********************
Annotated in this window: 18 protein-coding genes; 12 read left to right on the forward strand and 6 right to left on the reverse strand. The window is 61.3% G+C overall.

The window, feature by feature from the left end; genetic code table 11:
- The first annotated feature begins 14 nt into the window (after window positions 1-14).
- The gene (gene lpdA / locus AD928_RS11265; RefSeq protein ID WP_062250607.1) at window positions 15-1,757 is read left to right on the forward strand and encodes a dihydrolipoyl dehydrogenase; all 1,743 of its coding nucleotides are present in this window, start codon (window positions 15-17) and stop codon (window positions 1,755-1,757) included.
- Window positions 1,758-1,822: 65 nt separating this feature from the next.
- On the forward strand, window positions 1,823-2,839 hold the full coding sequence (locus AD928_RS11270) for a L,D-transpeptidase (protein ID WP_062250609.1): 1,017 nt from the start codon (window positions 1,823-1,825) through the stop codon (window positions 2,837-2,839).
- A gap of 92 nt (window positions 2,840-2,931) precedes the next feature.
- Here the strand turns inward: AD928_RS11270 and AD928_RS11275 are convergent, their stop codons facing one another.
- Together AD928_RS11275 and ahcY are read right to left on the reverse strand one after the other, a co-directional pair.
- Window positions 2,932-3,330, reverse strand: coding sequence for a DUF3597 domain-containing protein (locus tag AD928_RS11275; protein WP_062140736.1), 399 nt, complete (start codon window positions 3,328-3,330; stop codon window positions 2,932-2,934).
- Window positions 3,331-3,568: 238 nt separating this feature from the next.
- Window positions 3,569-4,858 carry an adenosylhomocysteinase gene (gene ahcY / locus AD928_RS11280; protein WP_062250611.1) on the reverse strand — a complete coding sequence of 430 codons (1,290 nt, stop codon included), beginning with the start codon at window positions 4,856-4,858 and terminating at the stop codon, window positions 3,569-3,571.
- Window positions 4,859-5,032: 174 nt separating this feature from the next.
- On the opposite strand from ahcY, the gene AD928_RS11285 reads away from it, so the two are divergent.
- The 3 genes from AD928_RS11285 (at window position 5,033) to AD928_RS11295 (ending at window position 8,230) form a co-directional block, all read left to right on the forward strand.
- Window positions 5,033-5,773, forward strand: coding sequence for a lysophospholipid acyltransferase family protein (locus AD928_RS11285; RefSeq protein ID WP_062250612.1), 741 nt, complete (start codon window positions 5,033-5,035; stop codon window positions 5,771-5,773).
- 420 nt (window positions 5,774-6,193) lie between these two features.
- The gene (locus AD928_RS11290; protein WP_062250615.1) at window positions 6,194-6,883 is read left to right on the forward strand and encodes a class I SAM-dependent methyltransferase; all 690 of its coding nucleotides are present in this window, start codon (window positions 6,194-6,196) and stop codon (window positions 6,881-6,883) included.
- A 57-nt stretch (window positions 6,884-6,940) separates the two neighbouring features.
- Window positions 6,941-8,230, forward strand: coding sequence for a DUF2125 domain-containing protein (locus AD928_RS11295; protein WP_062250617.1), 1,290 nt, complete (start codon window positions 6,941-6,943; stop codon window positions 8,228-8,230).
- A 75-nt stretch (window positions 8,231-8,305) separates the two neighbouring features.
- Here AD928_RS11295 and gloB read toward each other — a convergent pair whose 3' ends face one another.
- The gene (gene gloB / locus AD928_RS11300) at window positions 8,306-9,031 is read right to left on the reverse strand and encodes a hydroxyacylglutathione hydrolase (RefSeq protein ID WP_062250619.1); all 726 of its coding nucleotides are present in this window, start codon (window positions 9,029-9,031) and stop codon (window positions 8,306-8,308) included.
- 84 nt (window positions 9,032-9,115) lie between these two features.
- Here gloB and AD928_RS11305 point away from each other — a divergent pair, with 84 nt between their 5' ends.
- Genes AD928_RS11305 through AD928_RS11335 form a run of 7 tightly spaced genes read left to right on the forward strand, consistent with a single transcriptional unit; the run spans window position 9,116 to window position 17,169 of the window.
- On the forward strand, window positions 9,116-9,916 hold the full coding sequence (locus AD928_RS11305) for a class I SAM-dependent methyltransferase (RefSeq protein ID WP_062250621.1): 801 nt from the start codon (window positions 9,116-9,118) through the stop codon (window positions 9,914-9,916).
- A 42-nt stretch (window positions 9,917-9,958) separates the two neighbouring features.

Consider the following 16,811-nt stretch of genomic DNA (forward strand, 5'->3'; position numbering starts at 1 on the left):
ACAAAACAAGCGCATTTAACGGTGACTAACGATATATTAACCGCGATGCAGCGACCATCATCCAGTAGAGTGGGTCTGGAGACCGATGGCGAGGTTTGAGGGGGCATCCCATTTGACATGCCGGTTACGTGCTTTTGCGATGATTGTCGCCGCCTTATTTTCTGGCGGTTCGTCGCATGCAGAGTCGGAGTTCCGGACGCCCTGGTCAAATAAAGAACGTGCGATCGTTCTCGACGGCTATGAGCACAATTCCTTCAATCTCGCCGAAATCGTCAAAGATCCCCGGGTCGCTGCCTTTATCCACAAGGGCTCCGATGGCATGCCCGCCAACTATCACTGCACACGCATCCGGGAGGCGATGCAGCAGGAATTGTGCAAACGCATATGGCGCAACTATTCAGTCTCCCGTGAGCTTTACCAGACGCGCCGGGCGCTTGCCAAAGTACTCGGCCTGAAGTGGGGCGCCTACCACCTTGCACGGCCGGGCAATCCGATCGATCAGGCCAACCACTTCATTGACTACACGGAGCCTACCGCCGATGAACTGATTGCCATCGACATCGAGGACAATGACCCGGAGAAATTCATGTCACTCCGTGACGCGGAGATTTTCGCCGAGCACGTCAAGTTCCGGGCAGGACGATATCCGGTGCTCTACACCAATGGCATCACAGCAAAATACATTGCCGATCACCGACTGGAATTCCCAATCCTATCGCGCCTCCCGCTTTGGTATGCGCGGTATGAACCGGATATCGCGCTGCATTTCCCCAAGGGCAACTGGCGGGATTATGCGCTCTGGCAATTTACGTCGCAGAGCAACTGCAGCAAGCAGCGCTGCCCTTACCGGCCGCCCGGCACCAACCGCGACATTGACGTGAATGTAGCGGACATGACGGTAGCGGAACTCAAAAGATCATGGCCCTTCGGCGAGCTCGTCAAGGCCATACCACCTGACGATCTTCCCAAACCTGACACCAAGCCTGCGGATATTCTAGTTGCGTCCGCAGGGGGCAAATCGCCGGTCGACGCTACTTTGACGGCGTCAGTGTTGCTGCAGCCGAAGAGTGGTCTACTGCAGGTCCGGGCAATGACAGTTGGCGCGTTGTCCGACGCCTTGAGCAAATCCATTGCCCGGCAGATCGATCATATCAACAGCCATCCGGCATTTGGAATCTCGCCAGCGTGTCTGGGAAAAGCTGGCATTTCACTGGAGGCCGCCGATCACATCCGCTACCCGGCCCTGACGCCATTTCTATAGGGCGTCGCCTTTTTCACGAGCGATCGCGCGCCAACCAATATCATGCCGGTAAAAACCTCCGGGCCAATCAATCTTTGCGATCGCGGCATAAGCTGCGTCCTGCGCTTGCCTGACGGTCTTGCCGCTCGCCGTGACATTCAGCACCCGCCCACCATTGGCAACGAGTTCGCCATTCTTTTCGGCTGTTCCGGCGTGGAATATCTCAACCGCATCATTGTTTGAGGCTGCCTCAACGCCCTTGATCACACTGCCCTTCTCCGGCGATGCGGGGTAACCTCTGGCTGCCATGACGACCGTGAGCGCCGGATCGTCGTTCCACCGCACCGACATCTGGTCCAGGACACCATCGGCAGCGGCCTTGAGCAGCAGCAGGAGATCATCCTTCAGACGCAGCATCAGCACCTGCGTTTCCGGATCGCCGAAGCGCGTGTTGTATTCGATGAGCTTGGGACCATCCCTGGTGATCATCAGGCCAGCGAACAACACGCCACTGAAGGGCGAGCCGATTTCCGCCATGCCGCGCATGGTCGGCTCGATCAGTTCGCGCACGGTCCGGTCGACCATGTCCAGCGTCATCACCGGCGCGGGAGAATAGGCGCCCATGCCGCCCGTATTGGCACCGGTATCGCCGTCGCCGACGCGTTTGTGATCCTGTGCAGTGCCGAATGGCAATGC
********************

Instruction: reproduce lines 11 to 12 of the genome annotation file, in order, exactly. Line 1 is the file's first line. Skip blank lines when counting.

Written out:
- Window positions 3,331-3,568: 238 nt separating this feature from the next.
- Window positions 3,569-4,858 carry an adenosylhomocysteinase gene (gene ahcY / locus AD928_RS11280; protein WP_062250611.1) on the reverse strand — a complete coding sequence of 430 codons (1,290 nt, stop codon included), beginning with the start codon at window positions 4,856-4,858 and terminating at the stop codon, window positions 3,569-3,571.